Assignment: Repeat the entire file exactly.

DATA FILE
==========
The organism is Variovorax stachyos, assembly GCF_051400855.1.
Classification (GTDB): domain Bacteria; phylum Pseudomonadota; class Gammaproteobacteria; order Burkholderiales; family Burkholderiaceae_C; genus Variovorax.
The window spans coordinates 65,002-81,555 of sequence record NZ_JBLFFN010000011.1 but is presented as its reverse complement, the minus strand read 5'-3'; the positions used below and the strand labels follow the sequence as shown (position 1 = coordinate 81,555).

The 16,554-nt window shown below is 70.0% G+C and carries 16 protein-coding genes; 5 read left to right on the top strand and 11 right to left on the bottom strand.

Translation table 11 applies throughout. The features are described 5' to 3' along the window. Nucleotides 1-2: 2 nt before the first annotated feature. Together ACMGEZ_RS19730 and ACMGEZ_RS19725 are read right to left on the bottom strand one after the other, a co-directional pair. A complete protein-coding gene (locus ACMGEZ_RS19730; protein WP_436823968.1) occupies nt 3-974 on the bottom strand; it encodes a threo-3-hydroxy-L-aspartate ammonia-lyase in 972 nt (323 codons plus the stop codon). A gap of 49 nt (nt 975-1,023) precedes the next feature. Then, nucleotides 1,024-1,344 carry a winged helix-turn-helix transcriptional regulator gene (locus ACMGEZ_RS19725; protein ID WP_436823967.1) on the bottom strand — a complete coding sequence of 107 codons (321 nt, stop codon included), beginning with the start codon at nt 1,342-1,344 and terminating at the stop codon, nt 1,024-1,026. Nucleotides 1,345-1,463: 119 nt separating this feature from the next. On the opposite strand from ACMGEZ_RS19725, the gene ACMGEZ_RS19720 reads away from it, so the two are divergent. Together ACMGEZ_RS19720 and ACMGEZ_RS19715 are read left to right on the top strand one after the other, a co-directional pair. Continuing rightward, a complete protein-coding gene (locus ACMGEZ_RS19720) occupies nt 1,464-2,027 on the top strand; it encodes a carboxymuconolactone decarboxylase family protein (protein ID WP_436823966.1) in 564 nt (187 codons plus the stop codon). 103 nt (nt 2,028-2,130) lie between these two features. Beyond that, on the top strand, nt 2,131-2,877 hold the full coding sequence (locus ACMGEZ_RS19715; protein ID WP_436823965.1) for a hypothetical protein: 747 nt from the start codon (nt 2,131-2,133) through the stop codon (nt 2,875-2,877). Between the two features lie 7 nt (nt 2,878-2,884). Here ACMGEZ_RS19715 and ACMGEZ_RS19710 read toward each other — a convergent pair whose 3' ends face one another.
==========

The organism is Variovorax stachyos, assembly GCF_051400855.1.
Classification (GTDB): domain Bacteria; phylum Pseudomonadota; class Gammaproteobacteria; order Burkholderiales; family Burkholderiaceae_C; genus Variovorax.
The window spans coordinates 65,002-81,555 of sequence record NZ_JBLFFN010000011.1 but is presented as its reverse complement, the minus strand read 5'-3'; the positions used below and the strand labels follow the sequence as shown (position 1 = coordinate 81,555).

The 16,554-nt window shown below is 70.0% G+C and carries 16 protein-coding genes; 5 read left to right on the top strand and 11 right to left on the bottom strand.

Translation table 11 applies throughout. The features are described 5' to 3' along the window. Nucleotides 1-2: 2 nt before the first annotated feature. Together ACMGEZ_RS19730 and ACMGEZ_RS19725 are read right to left on the bottom strand one after the other, a co-directional pair. A complete protein-coding gene (locus ACMGEZ_RS19730; protein WP_436823968.1) occupies nt 3-974 on the bottom strand; it encodes a threo-3-hydroxy-L-aspartate ammonia-lyase in 972 nt (323 codons plus the stop codon). A gap of 49 nt (nt 975-1,023) precedes the next feature. Then, nucleotides 1,024-1,344 carry a winged helix-turn-helix transcriptional regulator gene (locus ACMGEZ_RS19725; protein ID WP_436823967.1) on the bottom strand — a complete coding sequence of 107 codons (321 nt, stop codon included), beginning with the start codon at nt 1,342-1,344 and terminating at the stop codon, nt 1,024-1,026. Nucleotides 1,345-1,463: 119 nt separating this feature from the next. On the opposite strand from ACMGEZ_RS19725, the gene ACMGEZ_RS19720 reads away from it, so the two are divergent. Together ACMGEZ_RS19720 and ACMGEZ_RS19715 are read left to right on the top strand one after the other, a co-directional pair. Continuing rightward, a complete protein-coding gene (locus ACMGEZ_RS19720) occupies nt 1,464-2,027 on the top strand; it encodes a carboxymuconolactone decarboxylase family protein (protein ID WP_436823966.1) in 564 nt (187 codons plus the stop codon). 103 nt (nt 2,028-2,130) lie between these two features. Beyond that, on the top strand, nt 2,131-2,877 hold the full coding sequence (locus ACMGEZ_RS19715; protein ID WP_436823965.1) for a hypothetical protein: 747 nt from the start codon (nt 2,131-2,133) through the stop codon (nt 2,875-2,877). Between the two features lie 7 nt (nt 2,878-2,884). Here ACMGEZ_RS19715 and ACMGEZ_RS19710 read toward each other — a convergent pair whose 3' ends face one another.